Wuthering Heights: This internationally-acclaimed masterpiece film is based on Emily Bronte’s classic novel — a story of love, passion, hatred and revenge. Starring Laurence Olivier as Heathcliff and Merle Oberon as Cathy, whose tortured love affair ends when Cathy marries the wealthy Edgar (David Niven). Heathcliff’s savage retaliation upon Cathy, the woman he loves, explodes in a stunning climax.
You can watch the movie clip at bottom of this page.
About Wuthering Heights – The 1939 classic romantic drama movie
Wuthering Heights is Emily Bronte’s only novel. It was first published in 1847 under the pseudonym Ellis Bell, and a posthumous second edition was edited by her sister Charlotte. The name of the novel comes from the Yorkshire manor on the moors on which the story centres (as an adjective, wuthering is a Yorkshire word referring to turbulent weather).
The narrative tells the tale of the all-encompassing and passionate, yet thwarted, love between Heathcliff and Catherine Earnshaw, and how this unresolved passion eventually destroys both themselves and many around them.
Now considered a classic of English literature, Wuthering Heights’ innovative structure, which has been likened to a series of Matryoshka dolls, met with mixed reviews by critics when it first appeared.
Excerpts from Contemporary Reviews Wuthering Heights:
Publication & Contemporary Critical Reception Though Charlotte Bronte’s Jane Eyre was originally considered the best of the Bronte sisters’ works, many subsequent critics of Wuthering Heights argued that its originality and achievement made it superior.
Later Critical Response to Wutheirng Heights Wuthering Heights has also given rise to many adaptations and inspired works, including films, radio, television dramatisations, a musical by Bernard J. Taylor and songs (notably the hit Wuthering Heights by Kate Bush), ballet and opera.
Wuthering Heights Movie Plot Summary
The narrative is non-linear, involving several flashbacks, and involves two narrators – Mr. Lockwood and Ellen “Nelly” Dean. The novel opens in 1801, with Lockwood arriving at Thrushcross Grange, a grand house on the Yorkshire moors he is renting from the surly Heathcliff, who lives at nearby Wuthering Heights.
Lockwood spends the night at Wuthering Heights and has a terrifying dream: the ghost of Catherine Earnshaw, pleading to be admitted to the house from outside. Intrigued, Lockwood asks the housekeeper Nelly Dean to tell the story of Heathcliff and Wuthering Heights while he is staying at the Grange recovering from a cold.
Nelly takes over the narration and begins her story forty years earlier, when Heathcliff, a foundling living on the streets of Liverpool, is brought to Wuthering Heights by the then-owner, Mr. Earnshaw, and raised as his own. Ellen comments casually that Heathcliff might have been descended from Indian or Chinese origins. He is often described as “dark” or “gypsy”.
Catherine becomes Heathcliff’s friend
Earnshaw’s daughter Catherine becomes Heathcliff’s inseparable friend. Her brother Hindley, however, resents Heathcliff, seeing him as an interloper and rival. Mr. Earnshaw dies three years later, and Hindley (who has married a woman named Frances) takes over the estate. He brutalises Heathcliff, forcing him to work as a hired hand.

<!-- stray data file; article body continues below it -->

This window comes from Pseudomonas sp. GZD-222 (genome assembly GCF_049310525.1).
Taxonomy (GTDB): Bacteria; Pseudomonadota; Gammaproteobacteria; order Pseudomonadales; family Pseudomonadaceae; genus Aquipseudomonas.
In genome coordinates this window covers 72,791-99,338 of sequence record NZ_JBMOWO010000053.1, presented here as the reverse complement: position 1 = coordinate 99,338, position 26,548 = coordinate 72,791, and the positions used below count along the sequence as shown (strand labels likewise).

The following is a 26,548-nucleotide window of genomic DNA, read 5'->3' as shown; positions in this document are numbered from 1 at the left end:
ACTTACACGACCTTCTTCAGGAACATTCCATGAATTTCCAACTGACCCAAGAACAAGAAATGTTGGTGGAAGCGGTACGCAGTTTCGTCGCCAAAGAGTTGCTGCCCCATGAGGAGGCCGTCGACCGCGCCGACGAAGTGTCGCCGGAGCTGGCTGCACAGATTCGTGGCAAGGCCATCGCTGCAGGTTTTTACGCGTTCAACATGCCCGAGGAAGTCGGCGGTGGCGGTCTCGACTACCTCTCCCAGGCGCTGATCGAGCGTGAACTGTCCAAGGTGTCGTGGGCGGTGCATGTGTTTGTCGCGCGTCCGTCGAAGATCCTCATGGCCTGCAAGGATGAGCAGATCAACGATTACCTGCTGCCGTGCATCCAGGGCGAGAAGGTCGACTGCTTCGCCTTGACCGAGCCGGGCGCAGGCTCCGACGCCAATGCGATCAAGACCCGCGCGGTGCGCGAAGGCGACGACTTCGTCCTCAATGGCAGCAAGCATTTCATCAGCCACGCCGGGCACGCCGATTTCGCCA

Catherine becomes friends with a neighbor family, the Lintons of Thrushcross Grange, who mellow her initially wild personality. She is especially attached to the refined and mild young Edgar Linton, whom Heathcliff instantaneously dislikes.
A year later, Hindley’s wife dies, apparently of consumption, shortly after giving birth to a son, Hareton; Hindley takes to drink. Some two years after that, Catherine agrees to marry Edgar. Nelly knows that this will crush Heathcliff, and Heathcliff overhears Catherine’s explanation that it would be “degrading” to marry him. Heathcliff storms out and leaves Wuthering Heights, not hearing Catherine’s continuing declarations that Heathcliff is as much a part of her as the rocks are to the earth beneath. Catherine marries Edgar, and is initially very happy.
Some time later, Heathcliff returns, intent on destroying those who prevent him from being with Catherine. He has, mysteriously, become very wealthy. Through loans he has made to the drunken and dissipated Hindley that Hindley cannot repay, he takes ownership of Wuthering Heights upon Hindley’s death. Intent on ruining Edgar, Heathcliff elopes with Edgar’s sister Isabella, which places him in a position to inherit Thrushcross Grange upon Edgar’s death.
Catherine becomes very ill
Catherine becomes very ill after Heathcliff’s return and dies a few hours after giving birth to a daughter also named Catherine, or Cathy. Heathcliff becomes only more bitter and vengeful. Isabella flees her abusive marriage a month later, and subsequently gives birth to a boy, Linton. At around the same time, Hindley dies. Heathcliff takes ownership of Wuthering Heights, and vows to raise Hindley’s son Hareton with as much neglect as he had suffered at Hindley’s hands years earlier.